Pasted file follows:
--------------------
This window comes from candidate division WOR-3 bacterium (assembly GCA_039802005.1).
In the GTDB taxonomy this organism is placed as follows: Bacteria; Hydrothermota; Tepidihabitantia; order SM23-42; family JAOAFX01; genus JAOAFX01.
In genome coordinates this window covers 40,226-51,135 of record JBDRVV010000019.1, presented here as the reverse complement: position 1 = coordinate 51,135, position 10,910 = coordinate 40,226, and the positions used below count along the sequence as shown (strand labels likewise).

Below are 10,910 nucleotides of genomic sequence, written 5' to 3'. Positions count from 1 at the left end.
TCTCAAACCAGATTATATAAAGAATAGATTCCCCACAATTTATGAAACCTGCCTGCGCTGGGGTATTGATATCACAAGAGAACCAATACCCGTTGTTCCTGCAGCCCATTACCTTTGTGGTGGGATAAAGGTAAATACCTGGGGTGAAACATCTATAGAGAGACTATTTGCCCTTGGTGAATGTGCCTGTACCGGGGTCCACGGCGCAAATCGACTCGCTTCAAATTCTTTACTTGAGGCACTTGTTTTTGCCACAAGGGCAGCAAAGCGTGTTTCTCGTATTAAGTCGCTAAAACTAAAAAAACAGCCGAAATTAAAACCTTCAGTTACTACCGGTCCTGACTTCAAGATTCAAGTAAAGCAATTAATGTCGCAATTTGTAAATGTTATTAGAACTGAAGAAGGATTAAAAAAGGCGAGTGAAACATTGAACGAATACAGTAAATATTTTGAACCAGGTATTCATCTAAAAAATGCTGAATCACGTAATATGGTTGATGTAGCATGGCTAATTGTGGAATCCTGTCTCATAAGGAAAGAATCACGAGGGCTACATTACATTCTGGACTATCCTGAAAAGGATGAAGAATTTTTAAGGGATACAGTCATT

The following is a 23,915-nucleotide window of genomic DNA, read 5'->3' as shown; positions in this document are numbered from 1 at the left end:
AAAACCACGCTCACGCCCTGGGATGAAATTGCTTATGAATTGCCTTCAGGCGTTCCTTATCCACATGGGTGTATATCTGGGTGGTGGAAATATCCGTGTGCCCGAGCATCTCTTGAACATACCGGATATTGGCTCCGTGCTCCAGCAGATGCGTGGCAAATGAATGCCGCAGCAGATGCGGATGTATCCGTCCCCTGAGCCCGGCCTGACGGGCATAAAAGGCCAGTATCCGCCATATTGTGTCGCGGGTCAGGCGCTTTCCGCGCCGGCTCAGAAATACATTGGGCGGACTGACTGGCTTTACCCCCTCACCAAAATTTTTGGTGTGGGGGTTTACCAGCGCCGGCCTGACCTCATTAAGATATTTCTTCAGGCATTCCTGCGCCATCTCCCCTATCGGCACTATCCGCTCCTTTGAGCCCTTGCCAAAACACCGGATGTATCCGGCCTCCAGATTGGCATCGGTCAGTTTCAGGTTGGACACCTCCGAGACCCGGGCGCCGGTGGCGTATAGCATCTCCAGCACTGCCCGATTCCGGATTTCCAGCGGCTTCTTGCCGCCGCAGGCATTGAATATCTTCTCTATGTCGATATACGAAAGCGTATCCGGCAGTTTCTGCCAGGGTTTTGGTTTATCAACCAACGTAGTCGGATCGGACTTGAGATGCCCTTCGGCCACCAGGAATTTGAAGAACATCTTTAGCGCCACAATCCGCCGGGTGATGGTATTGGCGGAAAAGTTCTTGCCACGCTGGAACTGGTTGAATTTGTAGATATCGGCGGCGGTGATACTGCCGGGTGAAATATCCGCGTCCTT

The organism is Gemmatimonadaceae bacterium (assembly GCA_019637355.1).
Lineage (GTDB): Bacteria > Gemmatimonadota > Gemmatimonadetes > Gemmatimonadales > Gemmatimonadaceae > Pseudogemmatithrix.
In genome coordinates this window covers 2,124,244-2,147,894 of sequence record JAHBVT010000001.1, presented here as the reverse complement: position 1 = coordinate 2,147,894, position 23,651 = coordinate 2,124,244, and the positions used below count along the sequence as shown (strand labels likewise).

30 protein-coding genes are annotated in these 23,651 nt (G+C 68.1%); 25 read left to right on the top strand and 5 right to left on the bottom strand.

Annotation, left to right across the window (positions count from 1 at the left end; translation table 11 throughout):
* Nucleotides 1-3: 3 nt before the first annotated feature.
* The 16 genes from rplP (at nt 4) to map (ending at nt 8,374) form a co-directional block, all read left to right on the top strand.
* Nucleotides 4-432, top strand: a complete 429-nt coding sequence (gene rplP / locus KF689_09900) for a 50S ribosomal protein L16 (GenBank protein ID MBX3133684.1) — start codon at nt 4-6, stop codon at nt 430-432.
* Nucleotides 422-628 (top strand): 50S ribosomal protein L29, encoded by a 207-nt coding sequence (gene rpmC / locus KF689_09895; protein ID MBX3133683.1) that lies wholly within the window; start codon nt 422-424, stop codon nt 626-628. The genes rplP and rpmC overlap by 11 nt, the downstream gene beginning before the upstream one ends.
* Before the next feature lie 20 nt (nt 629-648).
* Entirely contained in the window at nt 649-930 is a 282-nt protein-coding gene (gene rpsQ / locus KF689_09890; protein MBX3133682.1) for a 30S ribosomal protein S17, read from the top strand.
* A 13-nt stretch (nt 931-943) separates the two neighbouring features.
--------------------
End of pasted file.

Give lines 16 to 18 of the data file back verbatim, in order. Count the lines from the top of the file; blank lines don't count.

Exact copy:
* Nucleotides 422-628 (top strand): 50S ribosomal protein L29, encoded by a 207-nt coding sequence (gene rpmC / locus KF689_09895; protein ID MBX3133683.1) that lies wholly within the window; start codon nt 422-424, stop codon nt 626-628. The genes rplP and rpmC overlap by 11 nt, the downstream gene beginning before the upstream one ends.
* Before the next feature lie 20 nt (nt 629-648).
* Entirely contained in the window at nt 649-930 is a 282-nt protein-coding gene (gene rpsQ / locus KF689_09890; protein MBX3133682.1) for a 30S ribosomal protein S17, read from the top strand.